THE MICHAEL A. LENTINI ARCHIVES PAGE IS UP & RUNNING! VISIT THE PAGE TO VIEW THE FABULOUS VINTAGE YEARBOOKS & PHOTOS! Many thanks to Mikey Lentini, for sharing with me his yearbooks, and personal photos! Grazie Mille, Mikey! You’re the best!Posted: June 7, 2022 Filed under: Angela's Digital Footprint, Angela's picture galleries, East Harlem, East Harlem Ephemera, East Harlem School Days, Italian Americans, Italian East Harlem, New York City, NEW YORK ITALIANS, Pleasant Avenue, Thomas Jefferson Park, Vintage Photography | Tags: East Harlem, Italian Harlem 7 Comments
ITALIAN POPULATION in EAST HARLEM-1930 CENSUS-Historical Facts and FiguresPosted: May 24, 2020 Filed under: digital photography, East Harlem, East Harlem Ephemera, East Harlem Facts and Figures, East Harlem Maps, Immigration history, Italian Americans, New York City, NEW YORK ITALIANS | Tags: facts and figures, maps, statistics 8 Comments
So, historically speaking, where exactly did the neighborhood of East Harlem begin and end? Technically, the boundary started at 96th Street, from the East River, west to 5th Avenue, and heading North to 125th Street, but for all intents and purposes, the majority of the Italian district started well past E. 100th Street, and basically, started thinning out past E.125th Street.
Note: According to the 1930 Census, there were 5800 Italians living between E. 99th and E. 104th, from 1st Avenue to 3rd Avenue. Next, from East 104th to East 109th Streets, from 1st Avenue, heading west to 3rd Avenue, there were 15,500 Italians living in that zone. Moving North, from East 109th to 114th Street, there were 12,500 Italians living between Pleasant Ave., 1st and 3rd Avenues. And then, from East 114th Street, up to East 119th Street, between Pleasant Avenue, heading west to 3rd Avenue, there were 20,500 Italians living in that zone. This particular “Italian zone” is probably the largest, due to the fact that Pleasant Avenue was included in these population figures. Historically, Pleasant Avenue’s residential community started near Jefferson Park, from East 114th Street-near Rao’s, up toward East 125th Street. (However, past East 121st Street, near Pleasant Avenue (back in the day before the public housing development was built), that area was largely industrial in nature-up towards East 125th Street). Lastly, from East 119th Street, up to around East 125th Street, there were approximately 11,500 Italians living between Pleasant Ave. and 3rd Avenue. If you move West, from 3rd Avenue, up to 5th Avenue, there were thousands more Italians, starting from 91st Street, on the east side, and heading west and North to 5th Avenue and up past E. 125th Street! 🙂 Source: Casa Italiana Educational Bureau of Columbia University. (Leonard Covello was the Executor Director, at that time).
WHEN EAST HARLEM WAS IRISHPosted: June 22, 2015 Filed under: Angela's Digital Footprint, East Harlem Ephemera, East Harlem Maps | Tags: 1851, East Harlem History, Historical Map, Irish East Harlem, Pre Civil War Leave a comment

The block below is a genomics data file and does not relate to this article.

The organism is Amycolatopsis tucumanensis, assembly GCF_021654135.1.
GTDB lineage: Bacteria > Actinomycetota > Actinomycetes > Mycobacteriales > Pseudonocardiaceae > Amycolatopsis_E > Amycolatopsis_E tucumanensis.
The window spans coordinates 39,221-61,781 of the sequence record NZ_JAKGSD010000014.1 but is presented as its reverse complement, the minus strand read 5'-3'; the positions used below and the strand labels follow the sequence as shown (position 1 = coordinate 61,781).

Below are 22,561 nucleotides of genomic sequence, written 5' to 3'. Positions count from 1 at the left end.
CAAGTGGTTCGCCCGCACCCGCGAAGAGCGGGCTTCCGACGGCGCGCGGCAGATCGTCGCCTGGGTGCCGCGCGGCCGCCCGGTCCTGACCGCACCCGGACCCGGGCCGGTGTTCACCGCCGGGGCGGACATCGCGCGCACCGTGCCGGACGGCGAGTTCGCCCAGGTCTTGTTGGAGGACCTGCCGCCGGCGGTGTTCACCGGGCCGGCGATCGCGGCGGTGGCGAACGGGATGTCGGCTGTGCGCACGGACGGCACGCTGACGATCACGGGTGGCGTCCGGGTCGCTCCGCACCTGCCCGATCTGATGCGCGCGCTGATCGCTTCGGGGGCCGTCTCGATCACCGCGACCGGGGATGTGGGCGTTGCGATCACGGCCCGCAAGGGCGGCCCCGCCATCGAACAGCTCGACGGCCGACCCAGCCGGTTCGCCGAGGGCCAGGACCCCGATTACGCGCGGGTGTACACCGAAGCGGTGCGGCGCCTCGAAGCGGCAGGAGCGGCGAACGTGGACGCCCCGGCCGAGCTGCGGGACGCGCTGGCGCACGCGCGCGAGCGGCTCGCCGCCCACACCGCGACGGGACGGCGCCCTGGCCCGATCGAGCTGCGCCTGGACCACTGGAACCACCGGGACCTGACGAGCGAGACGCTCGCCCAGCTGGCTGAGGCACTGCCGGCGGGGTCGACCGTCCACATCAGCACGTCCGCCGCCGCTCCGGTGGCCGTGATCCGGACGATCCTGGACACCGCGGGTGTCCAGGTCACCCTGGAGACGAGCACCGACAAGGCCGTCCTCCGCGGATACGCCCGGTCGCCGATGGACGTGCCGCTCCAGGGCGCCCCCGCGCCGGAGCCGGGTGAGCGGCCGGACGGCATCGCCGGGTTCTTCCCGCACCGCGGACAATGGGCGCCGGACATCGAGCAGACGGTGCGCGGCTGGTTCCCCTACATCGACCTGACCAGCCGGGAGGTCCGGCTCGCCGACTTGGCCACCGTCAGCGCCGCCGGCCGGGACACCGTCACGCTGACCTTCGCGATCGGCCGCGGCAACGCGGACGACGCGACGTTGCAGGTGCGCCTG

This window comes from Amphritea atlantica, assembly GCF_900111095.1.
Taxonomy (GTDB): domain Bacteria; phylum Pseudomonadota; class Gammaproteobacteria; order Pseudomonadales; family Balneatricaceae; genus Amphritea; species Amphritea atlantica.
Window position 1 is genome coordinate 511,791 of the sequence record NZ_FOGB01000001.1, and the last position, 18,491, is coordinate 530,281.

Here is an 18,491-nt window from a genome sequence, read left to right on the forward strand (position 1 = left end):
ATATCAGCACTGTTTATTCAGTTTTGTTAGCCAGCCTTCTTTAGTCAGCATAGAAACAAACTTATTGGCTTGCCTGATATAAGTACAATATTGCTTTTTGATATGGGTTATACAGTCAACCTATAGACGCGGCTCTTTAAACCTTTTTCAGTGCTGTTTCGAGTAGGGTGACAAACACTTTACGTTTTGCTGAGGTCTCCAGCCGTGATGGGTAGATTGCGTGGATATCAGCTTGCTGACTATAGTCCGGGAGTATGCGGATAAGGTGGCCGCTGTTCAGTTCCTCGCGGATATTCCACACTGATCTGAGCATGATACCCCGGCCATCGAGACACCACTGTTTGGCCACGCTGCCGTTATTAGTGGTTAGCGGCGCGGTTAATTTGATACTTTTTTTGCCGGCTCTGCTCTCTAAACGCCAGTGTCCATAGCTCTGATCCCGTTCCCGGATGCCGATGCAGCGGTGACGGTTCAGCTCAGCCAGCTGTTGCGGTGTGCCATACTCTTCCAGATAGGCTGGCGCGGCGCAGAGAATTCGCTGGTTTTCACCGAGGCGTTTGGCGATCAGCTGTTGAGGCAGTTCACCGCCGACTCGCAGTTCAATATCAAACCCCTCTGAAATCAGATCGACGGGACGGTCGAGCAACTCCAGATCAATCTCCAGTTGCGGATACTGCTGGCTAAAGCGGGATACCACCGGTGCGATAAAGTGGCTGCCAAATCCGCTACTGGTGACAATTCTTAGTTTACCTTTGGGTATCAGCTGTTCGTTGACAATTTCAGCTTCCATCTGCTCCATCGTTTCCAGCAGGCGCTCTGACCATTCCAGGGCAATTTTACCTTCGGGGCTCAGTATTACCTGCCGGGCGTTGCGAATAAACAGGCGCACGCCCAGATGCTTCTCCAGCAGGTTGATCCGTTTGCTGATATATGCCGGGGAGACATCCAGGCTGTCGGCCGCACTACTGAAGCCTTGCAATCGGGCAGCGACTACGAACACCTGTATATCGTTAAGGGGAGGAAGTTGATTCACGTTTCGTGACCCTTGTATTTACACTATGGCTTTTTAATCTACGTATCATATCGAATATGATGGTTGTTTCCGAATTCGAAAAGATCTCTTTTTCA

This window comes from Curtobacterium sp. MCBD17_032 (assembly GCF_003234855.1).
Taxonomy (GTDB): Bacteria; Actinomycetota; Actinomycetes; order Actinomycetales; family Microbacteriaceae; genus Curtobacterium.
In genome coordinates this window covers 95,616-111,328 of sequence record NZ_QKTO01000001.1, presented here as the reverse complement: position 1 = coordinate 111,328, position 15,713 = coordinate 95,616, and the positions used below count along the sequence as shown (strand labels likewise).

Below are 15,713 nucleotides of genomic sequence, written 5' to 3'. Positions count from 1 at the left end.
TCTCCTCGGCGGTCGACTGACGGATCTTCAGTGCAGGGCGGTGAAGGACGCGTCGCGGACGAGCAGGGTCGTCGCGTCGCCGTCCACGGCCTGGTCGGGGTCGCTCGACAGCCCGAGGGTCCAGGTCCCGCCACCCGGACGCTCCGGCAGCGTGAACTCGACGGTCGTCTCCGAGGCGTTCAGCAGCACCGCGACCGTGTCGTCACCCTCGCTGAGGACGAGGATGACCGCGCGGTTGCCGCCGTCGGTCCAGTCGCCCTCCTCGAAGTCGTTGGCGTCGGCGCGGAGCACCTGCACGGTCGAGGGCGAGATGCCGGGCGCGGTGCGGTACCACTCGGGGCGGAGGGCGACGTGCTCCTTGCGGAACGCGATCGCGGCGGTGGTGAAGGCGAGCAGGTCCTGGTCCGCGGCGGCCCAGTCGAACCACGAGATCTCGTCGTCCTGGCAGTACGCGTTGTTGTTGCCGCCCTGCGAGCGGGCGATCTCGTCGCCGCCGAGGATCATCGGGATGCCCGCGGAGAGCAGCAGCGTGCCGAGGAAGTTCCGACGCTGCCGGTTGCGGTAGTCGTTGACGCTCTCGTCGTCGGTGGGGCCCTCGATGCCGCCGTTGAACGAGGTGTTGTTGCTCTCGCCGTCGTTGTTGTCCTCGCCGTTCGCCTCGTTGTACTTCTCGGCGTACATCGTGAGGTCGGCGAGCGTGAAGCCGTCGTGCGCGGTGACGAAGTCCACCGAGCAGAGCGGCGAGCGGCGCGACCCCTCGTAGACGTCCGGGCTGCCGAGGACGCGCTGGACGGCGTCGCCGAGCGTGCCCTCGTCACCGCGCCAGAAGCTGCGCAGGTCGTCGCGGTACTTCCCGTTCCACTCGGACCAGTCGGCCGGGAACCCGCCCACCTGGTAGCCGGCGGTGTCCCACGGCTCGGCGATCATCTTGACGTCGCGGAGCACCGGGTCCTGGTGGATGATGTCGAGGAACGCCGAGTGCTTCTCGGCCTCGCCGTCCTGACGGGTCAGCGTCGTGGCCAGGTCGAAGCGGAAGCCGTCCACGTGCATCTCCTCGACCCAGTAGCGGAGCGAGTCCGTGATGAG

The Harlem Beach Bathing Pavilion- Circa 1882Posted: February 13, 2014 Filed under: Architecture, But Not Forgotten!, East Harlem, East Harlem Ephemera, New York City 1 Comment
Bayard House, 110th St. Harlem between 1st and 2nd Avenue by Gerald Sinclair Hayward / American ArtPosted: August 22, 2013 Filed under: East Harlem, East Harlem Ephemera, New York City, Vintage Photography 2 Comments
Bayard House, 110th St. Harlem between 1st and 2nd Avenue by Gerald Sinclair Hayward / American Art.
An Italian Harlem Notable: Anthony Ravielli- Renowned Illustrator.Posted: July 6, 2013 Filed under: East Harlem, East Harlem Ephemera, East Harlem Notables, Italian East Harlem 1 Comment
Anthony (Tony) Ravielli (1 Jul 1916–9 Jan 1997) was born in Italian Harlem. He attended the Textile High School, taught himself anatomy by volunteering at the Bellvue Hospital morgue, and later studied at the Cooper Union and Art Students League. He began his career as a portrait painter, went into advertising, and by the early 1950s had become an author and freelance illustrator. By this time he had mastered what would become his signature medium–the scratchboard (or scraperboard, if your British). His spare, elegant, and remarkably accurate illustrations still stand today as some of the best examples of the medium.
But Ravielli would be forever linked with golf, a sport especially in need of instruction. In 1957 Hogan approached Ravielli to illustrate a five part series titled the “The Five Lessons: The Modern Fundamentals of Golf.” The result, which was quickly turned into a book, would become, perhaps, the most important book on golf instruction ever written. Despite 50 years of changes to the game it is still in print, and still a bestseller.